UK research teams to make blood from ESCs

A consortium involving NHS Blood and Transplant, the Scottish National Blood Transfusion Service and the Wellcome Trust is backing a new research project that will attempt to create 'synthetic' blood from embryonic stem cells. Backers say that the new blood supply should be ready for testing in humans within three years.

Researchers in the project will identify surplus embryos used in IVF treatments to find the stem cells that can develop into O-negative blood, which can be transfused into virtually every patient. The stem cells can then be developed into red blood cells, offering potentially an inexhaustible supply of blood for emergency situations.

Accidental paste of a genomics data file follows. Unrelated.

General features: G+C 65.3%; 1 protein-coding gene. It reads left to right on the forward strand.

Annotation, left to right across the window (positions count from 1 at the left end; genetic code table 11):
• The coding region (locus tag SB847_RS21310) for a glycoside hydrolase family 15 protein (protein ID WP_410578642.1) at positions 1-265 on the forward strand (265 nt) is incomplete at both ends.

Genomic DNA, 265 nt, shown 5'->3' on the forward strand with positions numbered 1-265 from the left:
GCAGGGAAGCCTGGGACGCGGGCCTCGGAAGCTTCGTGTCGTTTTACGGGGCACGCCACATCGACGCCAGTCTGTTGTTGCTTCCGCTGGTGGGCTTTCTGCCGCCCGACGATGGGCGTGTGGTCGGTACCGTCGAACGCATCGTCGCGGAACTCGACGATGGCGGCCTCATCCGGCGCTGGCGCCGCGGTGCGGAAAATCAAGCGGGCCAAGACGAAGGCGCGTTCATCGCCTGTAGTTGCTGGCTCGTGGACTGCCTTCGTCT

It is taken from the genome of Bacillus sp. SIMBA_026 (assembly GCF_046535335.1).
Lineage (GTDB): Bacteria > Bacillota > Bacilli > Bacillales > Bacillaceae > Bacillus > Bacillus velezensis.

Advanced Cell Technology made headlines last year with its announcement that it could make a fresh supply of blood from embryonic stem cells. But The Independent notes that ACT has been held back by a lack of research funds. Researchers in Sweden, France and Australia are also reportedly working in the field, though the Wellcome Trust appears willing to provide several million pounds to make it a reality in the near term.

The allure of creating unlimited amounts of synthetic blood has been a longstanding goal of the military, which has been seeking fresh supplies to care for soldiers in battlefield emergencies. A new blood supply would also be useful for ERs around the world.

- read the report from The Independent

Suggested Articles

Antibiotics dubbed odilorhabdins (ODLs), inspired by soil-dwelling nematodes, hold promise for treating antibiotic-resistant infections.

A PureTech startup is developing an immune-responsive hydrogel that releases a corticosteroid into arthritic joints based on their level of inflammation.

A trial of a retinal implant built from embryonic stem cells produced encouraging results in patients with dry age-related macular degeneration.